- Richard Croucher added an answer:3What's wrong with the ILO and it's Core Labour Conventions?
Answer more about what is wrong with them and what can hinder them from being implemented?
The first thing that is 'wrong' with them is that they are signed up to by countries and although they are frequently incorporated into company Codes of Conduct and International Framework Agreements between countries and Global Union Federations they are not binding on companies. The problem with them being country-level is that many countries sign up to them and then apply very weak systems to enforce them (i.e. they do not enforce them). That brings us to the ILO's own mechanisms for applying soft pressure on countries (that is there is, soft pressure). The complaints procedure they have is not useless because many governments dislike having to answer complaints but it is also a weak form of enforcement. All in all, the who 'system' of normative protection at Global level is weak and wishy-washy. In many respects it facilitates rather than regulates some inhuman practices by pretending there is someone really stopping them. Why don't you download my book with Elizabeth Cotton: Global Unions, Global Business that discusses these problems in more depth?Following
- Raul Eamets added an answer:1Has anyone any experience with or knowledge of non-union employee associations with collective bargaining rights, particularly in Europe?I'm looking for alternatives to the collective bargaining model currently forming the basis of labour legislation in North America.In Estonia we have non-union representatives who have rights to conclude collective agreements. Have a look :https://www.researchgate.net/publication/5180567_Two_Representatives_But_No_Representation__An_Analysis_Of_Two_Cases_From_Estonia?ev=prf_pubFollowing
- Patrick James Christian added an answer:3How do Canadian and Quebecois teams (or team members) typically work together?Is there any research, empirical data or case studies about Canadian and Quebecois work culture and their typical team processes or their ways of working together?
Are there any studies about "cross-Canadian" team work (particularly Quebecois working together with people from the rest of Canada) in any way? Or research about Canadian and Quebecois collaborating with Germans?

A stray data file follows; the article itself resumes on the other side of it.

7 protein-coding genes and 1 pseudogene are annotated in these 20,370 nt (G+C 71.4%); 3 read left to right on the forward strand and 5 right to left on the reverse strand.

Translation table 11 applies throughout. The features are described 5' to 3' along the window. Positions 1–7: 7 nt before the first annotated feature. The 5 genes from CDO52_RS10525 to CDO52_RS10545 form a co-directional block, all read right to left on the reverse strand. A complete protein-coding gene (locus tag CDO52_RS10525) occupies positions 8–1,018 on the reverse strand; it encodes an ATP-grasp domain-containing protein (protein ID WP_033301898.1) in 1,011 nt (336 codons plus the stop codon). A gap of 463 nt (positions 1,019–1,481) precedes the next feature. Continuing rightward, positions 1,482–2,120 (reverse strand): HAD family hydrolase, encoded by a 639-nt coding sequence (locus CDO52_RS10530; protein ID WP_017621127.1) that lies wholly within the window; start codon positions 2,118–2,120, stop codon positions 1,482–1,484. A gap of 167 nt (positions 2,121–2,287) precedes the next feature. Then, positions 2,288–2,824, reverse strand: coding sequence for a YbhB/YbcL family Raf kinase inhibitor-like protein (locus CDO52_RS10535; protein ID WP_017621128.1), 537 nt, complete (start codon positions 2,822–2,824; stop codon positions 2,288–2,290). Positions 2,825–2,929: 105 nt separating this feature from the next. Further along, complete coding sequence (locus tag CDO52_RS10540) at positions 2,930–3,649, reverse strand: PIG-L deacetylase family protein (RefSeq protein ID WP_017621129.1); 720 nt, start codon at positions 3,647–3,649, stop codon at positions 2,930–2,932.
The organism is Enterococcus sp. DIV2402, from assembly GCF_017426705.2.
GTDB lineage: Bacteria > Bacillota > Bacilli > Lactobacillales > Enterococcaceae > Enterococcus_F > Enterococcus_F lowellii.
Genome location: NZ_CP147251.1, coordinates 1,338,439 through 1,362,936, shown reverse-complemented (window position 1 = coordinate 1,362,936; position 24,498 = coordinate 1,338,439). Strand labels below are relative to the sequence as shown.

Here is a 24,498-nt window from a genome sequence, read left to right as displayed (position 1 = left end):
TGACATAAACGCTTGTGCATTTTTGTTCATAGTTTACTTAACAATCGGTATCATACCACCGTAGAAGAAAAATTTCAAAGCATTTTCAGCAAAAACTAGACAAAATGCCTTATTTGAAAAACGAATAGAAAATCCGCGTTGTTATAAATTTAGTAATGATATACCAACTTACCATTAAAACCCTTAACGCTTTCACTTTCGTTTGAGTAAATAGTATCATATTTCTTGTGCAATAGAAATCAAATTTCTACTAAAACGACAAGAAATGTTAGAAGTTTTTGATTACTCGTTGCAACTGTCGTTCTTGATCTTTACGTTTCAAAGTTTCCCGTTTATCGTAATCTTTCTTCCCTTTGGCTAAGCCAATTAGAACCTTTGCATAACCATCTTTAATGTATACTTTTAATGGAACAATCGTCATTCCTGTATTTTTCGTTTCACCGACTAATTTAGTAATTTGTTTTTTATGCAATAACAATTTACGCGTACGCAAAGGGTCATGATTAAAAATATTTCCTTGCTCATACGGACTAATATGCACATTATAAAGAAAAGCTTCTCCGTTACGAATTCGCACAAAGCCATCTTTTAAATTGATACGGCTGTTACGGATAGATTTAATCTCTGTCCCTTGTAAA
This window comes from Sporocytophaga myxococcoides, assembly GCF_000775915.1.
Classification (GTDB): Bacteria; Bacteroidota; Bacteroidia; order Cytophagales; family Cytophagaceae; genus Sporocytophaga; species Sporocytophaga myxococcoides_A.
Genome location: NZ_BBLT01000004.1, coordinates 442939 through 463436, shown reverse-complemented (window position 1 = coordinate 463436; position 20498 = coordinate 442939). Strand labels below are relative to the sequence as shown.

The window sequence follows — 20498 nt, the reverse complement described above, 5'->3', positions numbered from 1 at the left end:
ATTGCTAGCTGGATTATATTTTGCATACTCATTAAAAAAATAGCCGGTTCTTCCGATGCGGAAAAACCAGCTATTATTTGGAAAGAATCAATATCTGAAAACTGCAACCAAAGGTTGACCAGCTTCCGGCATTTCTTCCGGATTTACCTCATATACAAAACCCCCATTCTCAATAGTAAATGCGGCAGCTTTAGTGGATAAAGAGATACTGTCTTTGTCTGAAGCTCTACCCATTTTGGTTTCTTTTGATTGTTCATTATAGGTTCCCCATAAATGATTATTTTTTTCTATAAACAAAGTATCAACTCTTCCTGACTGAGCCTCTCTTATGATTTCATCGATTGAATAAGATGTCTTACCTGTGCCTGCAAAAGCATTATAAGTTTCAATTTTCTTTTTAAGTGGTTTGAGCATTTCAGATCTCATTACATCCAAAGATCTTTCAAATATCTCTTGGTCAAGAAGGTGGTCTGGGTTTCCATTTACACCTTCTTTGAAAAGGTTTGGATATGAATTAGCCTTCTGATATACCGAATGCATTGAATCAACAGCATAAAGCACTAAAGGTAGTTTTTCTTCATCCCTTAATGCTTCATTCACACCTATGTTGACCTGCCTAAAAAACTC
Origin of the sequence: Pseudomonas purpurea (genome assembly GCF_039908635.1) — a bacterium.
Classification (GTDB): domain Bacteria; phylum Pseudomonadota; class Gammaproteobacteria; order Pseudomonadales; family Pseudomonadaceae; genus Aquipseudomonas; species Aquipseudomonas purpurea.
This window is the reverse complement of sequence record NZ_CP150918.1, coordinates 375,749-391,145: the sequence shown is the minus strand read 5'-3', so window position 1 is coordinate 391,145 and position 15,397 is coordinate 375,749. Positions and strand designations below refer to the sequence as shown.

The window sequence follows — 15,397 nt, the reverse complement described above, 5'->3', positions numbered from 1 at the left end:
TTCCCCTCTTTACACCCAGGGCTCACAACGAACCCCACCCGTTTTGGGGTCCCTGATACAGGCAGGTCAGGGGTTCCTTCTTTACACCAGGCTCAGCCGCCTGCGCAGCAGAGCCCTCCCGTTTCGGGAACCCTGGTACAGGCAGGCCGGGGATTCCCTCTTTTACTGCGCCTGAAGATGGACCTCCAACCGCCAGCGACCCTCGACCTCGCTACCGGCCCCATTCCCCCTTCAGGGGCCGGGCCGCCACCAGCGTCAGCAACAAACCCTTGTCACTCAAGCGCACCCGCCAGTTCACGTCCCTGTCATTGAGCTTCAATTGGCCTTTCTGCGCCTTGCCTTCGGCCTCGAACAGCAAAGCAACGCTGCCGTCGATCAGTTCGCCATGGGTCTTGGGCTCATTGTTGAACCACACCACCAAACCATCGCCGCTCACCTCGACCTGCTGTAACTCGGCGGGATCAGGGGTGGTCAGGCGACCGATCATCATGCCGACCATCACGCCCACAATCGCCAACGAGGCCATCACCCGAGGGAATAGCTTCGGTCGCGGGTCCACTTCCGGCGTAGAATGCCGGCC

My aim is to analyse what implications may arise within global working groups consisting of Quebecois and Canadians, and what can go wrong when Canadian and German teams have to collaborate (as well as how to prevent or stem these problems).
I would appreciate very much if you would share your knowledge about Canadian, Quebecois, and German teamwork and collaboration (maybe also outcomes/effectiveness of their communication) in any sense, and I am grateful for every hint on where to find publications about this. Many thanks in advance!Christine, these are several links to papers that deal with this issue, but not specifically for Quebecoise communities... although I do admit that I draw on my family background to understand the tribes and communities that I work with in South/Central America, Africa and the Middle East.
I just finished a presentation at American University's 14th IMI Conference on Tribal Mediation using the narrative therapy of Michael White, a psychotherapist from Australia who has spoken several times at UC. Please let me know what you think of the papers...This is the material I use in field practice and any suggestions would be helpful. Thanks! Patrick.Following
- Marie-Antoinette Minis added an answer:7Labor Movements - Then and NowWhat comparisons can you draw between the labor movements of the 30's 40's and 50's that might be applicable to today in the U.S.?
Any ideas on unions are welcome.Why don't you google Labor History in America. You will find many scientific and lay articlesFollowing